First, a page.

November 30, 2010

November 30, 2010 | Commentary on China, North Korea

Beijing's Rabid Pet

It's time to get over the notion that China is going to play a strong, pivotal role in handling its belligerent nuclear neighbor, North Korea.

Beijing is certainly capable of playing tough with Pyongyang, but it seems increasingly unwilling to do so. The sooner we figure this out, the better off we'll be.

For instance, the Chinese didn't prevent either of North Korea's nuclear tests (2006 and 2009). Nor has it stood in the way of any of Pyongyang's long-range missile launches, either.

Considering the two countries' close ties, it's also hard to swallow the notion China didn't know about North Korea's just revealed uranium-enrichment facility. It's certainly turned a blind eye before to the Pyongyang proliferation problem.

Moreover, China was stone quiet on North Korea's sinking of a South Korean warship this spring, refusing to assign blame -- and soon after giving North Korean leader Kim Jong-il the red-carpet treatment in Beijing.

Déjà vu all over again: China was also pretty mum last week when North Korea pushed the peninsula closer to the abyss by shelling a South Korean island -- and yesterday, China again welcomed a North Korean envoy to Beijing.

Reeling in North Korea's bad behavior, which threatens war and leaves the whole region less stable, is certainly in Beijing's interest. So why doesn't it yank Pyongyang's chain when it misbehaves?

First, while the Chinese may see North Korea as a troublesome, even a spoiled country cousin, it's an ally that provides bennies for Beijing. Above all else, it keeps the Korean Peninsula divided; China does not want a powerful Korean neighbor on its northern flank.

Especially not one that continues its alliance with America, meaning US troops might end up on China's border -- an event that triggered Beijing's entry into the Korean War in 1950.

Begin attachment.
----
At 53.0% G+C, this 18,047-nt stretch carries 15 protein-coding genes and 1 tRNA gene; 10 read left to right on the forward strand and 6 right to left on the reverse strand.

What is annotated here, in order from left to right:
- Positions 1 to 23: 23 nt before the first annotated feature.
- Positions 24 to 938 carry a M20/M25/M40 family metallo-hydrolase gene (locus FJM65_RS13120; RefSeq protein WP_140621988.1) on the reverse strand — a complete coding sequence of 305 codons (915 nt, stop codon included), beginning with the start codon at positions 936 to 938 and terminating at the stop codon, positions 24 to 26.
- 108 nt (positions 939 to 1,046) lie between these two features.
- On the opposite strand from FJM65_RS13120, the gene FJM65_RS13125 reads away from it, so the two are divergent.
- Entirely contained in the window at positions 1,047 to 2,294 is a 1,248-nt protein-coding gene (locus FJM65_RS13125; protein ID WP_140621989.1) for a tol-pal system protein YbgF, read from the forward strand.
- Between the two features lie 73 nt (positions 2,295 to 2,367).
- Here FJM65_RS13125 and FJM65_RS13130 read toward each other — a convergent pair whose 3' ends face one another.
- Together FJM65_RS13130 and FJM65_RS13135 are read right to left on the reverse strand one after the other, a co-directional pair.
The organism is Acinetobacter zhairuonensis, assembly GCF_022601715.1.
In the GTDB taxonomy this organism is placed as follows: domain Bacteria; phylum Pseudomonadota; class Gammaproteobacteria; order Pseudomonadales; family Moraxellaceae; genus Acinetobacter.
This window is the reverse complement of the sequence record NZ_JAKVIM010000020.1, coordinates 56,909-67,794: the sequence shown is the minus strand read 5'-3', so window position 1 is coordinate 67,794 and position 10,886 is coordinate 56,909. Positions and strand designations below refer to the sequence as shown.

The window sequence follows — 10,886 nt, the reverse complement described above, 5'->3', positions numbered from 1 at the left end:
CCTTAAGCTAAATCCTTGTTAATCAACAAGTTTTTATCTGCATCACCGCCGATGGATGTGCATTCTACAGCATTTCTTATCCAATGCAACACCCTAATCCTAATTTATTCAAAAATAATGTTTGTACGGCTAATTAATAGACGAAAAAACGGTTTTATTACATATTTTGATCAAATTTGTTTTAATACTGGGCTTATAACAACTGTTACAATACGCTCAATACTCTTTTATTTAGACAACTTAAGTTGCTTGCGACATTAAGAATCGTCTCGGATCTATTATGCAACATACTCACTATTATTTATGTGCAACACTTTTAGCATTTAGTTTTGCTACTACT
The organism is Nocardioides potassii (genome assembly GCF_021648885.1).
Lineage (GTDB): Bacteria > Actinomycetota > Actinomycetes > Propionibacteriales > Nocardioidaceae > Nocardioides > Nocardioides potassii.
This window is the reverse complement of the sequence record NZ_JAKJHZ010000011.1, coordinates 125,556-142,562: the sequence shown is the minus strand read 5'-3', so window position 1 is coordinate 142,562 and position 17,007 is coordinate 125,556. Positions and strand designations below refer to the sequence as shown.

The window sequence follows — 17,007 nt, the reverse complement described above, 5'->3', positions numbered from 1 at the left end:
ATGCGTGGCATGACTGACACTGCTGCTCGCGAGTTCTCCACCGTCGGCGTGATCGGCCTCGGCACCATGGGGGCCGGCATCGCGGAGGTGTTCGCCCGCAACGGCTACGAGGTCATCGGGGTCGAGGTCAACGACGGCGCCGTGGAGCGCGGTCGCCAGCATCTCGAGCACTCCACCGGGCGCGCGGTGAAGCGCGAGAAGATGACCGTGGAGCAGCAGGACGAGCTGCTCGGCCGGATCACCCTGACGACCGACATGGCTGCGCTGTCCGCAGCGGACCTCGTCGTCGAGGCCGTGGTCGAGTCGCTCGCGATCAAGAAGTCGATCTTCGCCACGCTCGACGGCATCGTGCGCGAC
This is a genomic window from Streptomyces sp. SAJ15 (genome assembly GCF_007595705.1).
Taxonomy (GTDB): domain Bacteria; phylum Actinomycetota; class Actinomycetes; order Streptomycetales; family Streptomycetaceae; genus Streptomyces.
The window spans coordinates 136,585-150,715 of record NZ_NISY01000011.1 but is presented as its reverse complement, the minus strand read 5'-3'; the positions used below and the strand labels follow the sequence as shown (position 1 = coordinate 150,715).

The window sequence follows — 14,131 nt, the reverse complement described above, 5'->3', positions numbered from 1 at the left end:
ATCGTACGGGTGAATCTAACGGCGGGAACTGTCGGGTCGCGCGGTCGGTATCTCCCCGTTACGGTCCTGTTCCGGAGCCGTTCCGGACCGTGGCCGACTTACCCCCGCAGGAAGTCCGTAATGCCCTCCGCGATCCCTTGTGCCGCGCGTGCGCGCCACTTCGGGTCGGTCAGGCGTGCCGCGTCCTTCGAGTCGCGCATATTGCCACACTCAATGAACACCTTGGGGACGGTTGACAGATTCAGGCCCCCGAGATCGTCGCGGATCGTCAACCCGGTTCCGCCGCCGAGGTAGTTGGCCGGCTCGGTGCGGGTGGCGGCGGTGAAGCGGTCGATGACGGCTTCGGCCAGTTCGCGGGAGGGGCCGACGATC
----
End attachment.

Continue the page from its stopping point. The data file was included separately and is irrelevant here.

In fact, while the Chinese benefit from the stability the United States has given Asia since World War II, as their power grows relative to others, the less they want to see of America.

Beijing certainly doesn't mind having the nettlesome North distract its rivals in Washington and Tokyo with its provocations -- leaving them less time and resources to focus on China's rise.

Finally, the collapse of North Korea, which might happen if Beijing stops forking over food and energy aid, could trigger a vast flow of refugees into China, or even incite a North Korean civil war that might include a tussle over nukes.

So, even though it benefits Beijing to keep the lid on Pyongyang, its efforts will comport with China's interests -- which may not align with ours.

We're told, "The road to Pyongyang goes through Beijing," but that hasn't often been the case -- and it's wishful thinking to believe we can access the on-ramp. Barring some pleasant surprise, keeping North Korea in line is going to fall mainly to the United States, South Korea and Japan. It won't be easy.

Although no "hard power" fan, President Obama's decision to send an aircraft carrier battle group to the Yellow Sea (between China and North Korea) to exercise with our South Korean allies in a show of power was the right call. It sends a strong signal to both Pyongyang and Beijing and may be the readiest remedy for deterring North Korea's next hostile act. Our naval presence also prods China to rethink North Korea, although we should keep our expectations low.

The only problem is the White House should've laid on the military muscle a long time ago to get North Korea's and China's attention sooner -- nor should it be afraid to do so again in Korea (or elsewhere) to protect US interests.

Peter Brookes is a Heritage Foundation senior fellow and a former deputy assistant secretary of defense.

About the Author

Peter Brookes Senior Fellow, National Security Affairs
Douglas and Sarah Allison Center for Foreign and National Security Policy

Related Issues: China, North Korea

First appeared in The New York Post